Pinhole star projector exploring light and optics, 2003
Dianne Bos (CA)
Using a pinhole camera — one of the simplest image-creating technologies — this installation demonstrates how light passing through tiny holes into a dark space projects an image.
A pinhole camera is a simple light-proof box with a small hole in one side. Light from outside passes through this single opening and projects an upside-down image onto the opposite side of the box. In the human eye, light shines through the cornea, which focuses images onto the retina, just as light through a lens projects an image onto film.
Seeing Stars expands on the single-lens image we are used to seeing with our eyes. The multiple pinhole ‘lenses’ project a galaxy-shaped cluster of lights onto ground glass. We recognise a starry pattern at first, but upon closer examination, we can see that each star is in fact a tiny image of what’s on the opposite side of the device — in this case, a light bulb. Each view differs slightly depending on where the aperture is located within the overall star pattern.
Dianne Bos was born in Hamilton, Ontario in Canada, and received her B.F.A. from Mount Allison University in Sackville, New Brunswick. She currently divides her time between the foothills of the Rockies and the Pyrenees. Her photographs have been exhibited internationally in numerous group and solo exhibitions since 1981. Recent important national exhibitions of Dianne’s work include: Light Echo at the McMaster Museum of Art, in collaboration with Astronomer Doug Welch, which linked celestial and earthly history; and Reading Room at the Cambridge Galleries, an exhibition exploring the book as a camera. Her work is currently part of the exhibition Poetics of Light: Contemporary Pinhole Photography, at the New Mexico History Museum. Her recent exhibitions include See Attached, a photographic dialogue with photographer Sarah Fuller; and THE SLEEPING GREEN: No Man's Land 100 Years Later, unique images inspired by World War 1 Canadian battlefields.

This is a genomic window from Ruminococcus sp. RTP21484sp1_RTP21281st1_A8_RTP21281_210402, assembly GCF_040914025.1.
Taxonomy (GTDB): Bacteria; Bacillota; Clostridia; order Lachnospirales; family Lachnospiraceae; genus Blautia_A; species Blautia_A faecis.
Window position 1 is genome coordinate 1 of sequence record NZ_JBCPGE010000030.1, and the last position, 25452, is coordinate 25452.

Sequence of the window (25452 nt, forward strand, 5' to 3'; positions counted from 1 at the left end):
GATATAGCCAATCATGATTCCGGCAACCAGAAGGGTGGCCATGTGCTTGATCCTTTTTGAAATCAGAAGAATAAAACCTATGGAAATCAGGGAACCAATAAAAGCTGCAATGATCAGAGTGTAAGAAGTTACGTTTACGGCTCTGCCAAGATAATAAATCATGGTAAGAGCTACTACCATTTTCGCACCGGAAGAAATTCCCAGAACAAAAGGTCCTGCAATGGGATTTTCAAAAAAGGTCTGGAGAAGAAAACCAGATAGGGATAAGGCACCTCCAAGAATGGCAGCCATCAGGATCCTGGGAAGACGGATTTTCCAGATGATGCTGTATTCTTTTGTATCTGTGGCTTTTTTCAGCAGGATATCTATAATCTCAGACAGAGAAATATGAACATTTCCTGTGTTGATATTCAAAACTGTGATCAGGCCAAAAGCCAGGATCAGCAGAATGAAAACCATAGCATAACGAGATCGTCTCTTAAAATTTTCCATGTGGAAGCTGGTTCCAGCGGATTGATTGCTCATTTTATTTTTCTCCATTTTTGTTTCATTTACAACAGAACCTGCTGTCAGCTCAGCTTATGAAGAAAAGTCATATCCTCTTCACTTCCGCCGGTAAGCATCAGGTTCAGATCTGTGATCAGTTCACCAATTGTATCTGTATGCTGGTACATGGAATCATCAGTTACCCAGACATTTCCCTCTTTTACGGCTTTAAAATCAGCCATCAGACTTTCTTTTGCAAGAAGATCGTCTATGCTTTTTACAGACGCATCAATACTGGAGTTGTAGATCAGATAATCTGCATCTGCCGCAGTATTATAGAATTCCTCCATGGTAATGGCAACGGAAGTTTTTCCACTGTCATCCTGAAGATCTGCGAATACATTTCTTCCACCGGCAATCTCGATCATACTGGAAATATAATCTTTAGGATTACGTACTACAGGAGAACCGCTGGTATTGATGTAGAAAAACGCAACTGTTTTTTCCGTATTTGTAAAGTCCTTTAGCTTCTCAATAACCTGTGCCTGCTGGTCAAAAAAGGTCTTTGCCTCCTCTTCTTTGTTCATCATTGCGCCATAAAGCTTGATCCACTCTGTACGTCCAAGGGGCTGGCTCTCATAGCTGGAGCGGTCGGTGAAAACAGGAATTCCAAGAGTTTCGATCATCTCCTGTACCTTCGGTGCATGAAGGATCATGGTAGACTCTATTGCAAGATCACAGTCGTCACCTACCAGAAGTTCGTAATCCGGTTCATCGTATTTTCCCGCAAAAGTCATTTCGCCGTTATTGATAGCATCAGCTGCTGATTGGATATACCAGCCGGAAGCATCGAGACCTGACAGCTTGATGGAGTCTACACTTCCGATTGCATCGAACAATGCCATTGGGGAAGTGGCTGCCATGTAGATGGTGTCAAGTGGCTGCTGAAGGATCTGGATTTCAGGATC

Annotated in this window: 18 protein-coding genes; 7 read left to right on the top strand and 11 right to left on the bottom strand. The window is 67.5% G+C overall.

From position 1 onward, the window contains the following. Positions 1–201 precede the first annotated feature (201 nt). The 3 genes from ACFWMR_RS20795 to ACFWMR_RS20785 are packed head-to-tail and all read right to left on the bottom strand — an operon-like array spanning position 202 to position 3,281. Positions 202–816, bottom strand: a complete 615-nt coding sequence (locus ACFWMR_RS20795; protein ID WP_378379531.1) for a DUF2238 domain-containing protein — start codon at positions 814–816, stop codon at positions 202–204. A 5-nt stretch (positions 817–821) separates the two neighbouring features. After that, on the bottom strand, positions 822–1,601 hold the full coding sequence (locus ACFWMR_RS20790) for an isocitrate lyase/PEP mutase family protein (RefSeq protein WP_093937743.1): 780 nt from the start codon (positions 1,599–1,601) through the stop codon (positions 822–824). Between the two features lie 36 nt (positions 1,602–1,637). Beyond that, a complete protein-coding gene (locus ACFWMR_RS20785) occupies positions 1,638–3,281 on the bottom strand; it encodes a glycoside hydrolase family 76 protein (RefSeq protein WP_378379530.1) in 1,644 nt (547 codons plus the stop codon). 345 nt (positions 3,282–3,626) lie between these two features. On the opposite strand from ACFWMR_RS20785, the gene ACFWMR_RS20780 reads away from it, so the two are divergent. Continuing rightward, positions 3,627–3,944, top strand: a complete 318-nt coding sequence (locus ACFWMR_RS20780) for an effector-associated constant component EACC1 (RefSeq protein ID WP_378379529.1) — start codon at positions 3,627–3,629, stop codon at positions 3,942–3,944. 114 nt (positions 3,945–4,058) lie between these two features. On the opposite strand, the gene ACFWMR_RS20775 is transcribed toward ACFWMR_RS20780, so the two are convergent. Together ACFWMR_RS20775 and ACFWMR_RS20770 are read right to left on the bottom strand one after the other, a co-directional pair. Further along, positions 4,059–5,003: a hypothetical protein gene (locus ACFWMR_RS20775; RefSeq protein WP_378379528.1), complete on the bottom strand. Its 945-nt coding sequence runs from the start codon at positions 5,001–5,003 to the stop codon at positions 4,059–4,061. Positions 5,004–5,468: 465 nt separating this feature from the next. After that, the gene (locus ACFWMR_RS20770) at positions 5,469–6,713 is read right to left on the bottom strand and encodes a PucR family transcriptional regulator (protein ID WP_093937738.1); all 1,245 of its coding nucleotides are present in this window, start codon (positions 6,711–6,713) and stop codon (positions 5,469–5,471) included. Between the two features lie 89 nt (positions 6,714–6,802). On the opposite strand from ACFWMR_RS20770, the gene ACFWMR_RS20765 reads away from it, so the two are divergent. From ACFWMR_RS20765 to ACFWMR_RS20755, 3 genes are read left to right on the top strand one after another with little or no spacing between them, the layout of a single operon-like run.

Science Gallery Dublin is part of the Global Science Gallery Network pioneered by Trinity College Dublin